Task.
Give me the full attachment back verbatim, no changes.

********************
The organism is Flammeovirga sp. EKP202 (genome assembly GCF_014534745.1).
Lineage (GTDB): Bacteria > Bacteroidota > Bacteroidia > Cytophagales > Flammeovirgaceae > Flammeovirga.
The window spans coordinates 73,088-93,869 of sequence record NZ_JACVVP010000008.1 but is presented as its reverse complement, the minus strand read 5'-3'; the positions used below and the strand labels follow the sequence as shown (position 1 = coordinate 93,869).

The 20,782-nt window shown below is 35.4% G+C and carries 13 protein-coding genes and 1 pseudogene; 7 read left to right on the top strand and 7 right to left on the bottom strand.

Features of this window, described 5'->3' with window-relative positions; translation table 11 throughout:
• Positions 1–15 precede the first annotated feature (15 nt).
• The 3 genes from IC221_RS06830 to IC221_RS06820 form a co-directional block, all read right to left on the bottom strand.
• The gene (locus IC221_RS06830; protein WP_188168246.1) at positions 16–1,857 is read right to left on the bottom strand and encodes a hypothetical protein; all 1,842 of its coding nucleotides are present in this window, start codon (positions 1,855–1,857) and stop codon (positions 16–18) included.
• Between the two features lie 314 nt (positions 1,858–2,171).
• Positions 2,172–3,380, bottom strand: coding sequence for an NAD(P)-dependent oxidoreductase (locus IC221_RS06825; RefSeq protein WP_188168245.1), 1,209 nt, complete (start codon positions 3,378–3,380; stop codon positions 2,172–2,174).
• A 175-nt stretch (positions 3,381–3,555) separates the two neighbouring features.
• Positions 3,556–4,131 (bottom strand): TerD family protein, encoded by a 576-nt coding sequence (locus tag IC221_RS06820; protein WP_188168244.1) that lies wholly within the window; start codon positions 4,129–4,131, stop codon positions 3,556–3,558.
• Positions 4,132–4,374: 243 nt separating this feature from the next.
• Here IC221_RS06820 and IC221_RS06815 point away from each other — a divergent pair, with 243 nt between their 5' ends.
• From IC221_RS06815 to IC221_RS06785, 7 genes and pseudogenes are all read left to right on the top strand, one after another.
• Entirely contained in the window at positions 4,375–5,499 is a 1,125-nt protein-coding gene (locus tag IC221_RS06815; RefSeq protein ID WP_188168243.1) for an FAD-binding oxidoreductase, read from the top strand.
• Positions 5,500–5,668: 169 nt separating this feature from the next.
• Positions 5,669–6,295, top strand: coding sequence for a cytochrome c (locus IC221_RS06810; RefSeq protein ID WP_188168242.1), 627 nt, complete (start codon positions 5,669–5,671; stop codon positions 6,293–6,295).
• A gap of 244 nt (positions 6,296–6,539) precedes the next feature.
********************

The organism is Flammeovirga sp. EKP202 (genome assembly GCF_014534745.1).
Lineage (GTDB): Bacteria > Bacteroidota > Bacteroidia > Cytophagales > Flammeovirgaceae > Flammeovirga.
The window spans coordinates 73,088-93,869 of sequence record NZ_JACVVP010000008.1 but is presented as its reverse complement, the minus strand read 5'-3'; the positions used below and the strand labels follow the sequence as shown (position 1 = coordinate 93,869).

The 20,782-nt window shown below is 35.4% G+C and carries 13 protein-coding genes and 1 pseudogene; 7 read left to right on the top strand and 7 right to left on the bottom strand.

Features of this window, described 5'->3' with window-relative positions; translation table 11 throughout:
• Positions 1–15 precede the first annotated feature (15 nt).
• The 3 genes from IC221_RS06830 to IC221_RS06820 form a co-directional block, all read right to left on the bottom strand.
• The gene (locus IC221_RS06830; protein WP_188168246.1) at positions 16–1,857 is read right to left on the bottom strand and encodes a hypothetical protein; all 1,842 of its coding nucleotides are present in this window, start codon (positions 1,855–1,857) and stop codon (positions 16–18) included.
• Between the two features lie 314 nt (positions 1,858–2,171).
• Positions 2,172–3,380, bottom strand: coding sequence for an NAD(P)-dependent oxidoreductase (locus IC221_RS06825; RefSeq protein WP_188168245.1), 1,209 nt, complete (start codon positions 3,378–3,380; stop codon positions 2,172–2,174).
• A 175-nt stretch (positions 3,381–3,555) separates the two neighbouring features.
• Positions 3,556–4,131 (bottom strand): TerD family protein, encoded by a 576-nt coding sequence (locus tag IC221_RS06820; protein WP_188168244.1) that lies wholly within the window; start codon positions 4,129–4,131, stop codon positions 3,556–3,558.
• Positions 4,132–4,374: 243 nt separating this feature from the next.
• Here IC221_RS06820 and IC221_RS06815 point away from each other — a divergent pair, with 243 nt between their 5' ends.
• From IC221_RS06815 to IC221_RS06785, 7 genes and pseudogenes are all read left to right on the top strand, one after another.
• Entirely contained in the window at positions 4,375–5,499 is a 1,125-nt protein-coding gene (locus tag IC221_RS06815; RefSeq protein ID WP_188168243.1) for an FAD-binding oxidoreductase, read from the top strand.
• Positions 5,500–5,668: 169 nt separating this feature from the next.
• Positions 5,669–6,295, top strand: coding sequence for a cytochrome c (locus IC221_RS06810; RefSeq protein ID WP_188168242.1), 627 nt, complete (start codon positions 5,669–5,671; stop codon positions 6,293–6,295).
• A gap of 244 nt (positions 6,296–6,539) precedes the next feature.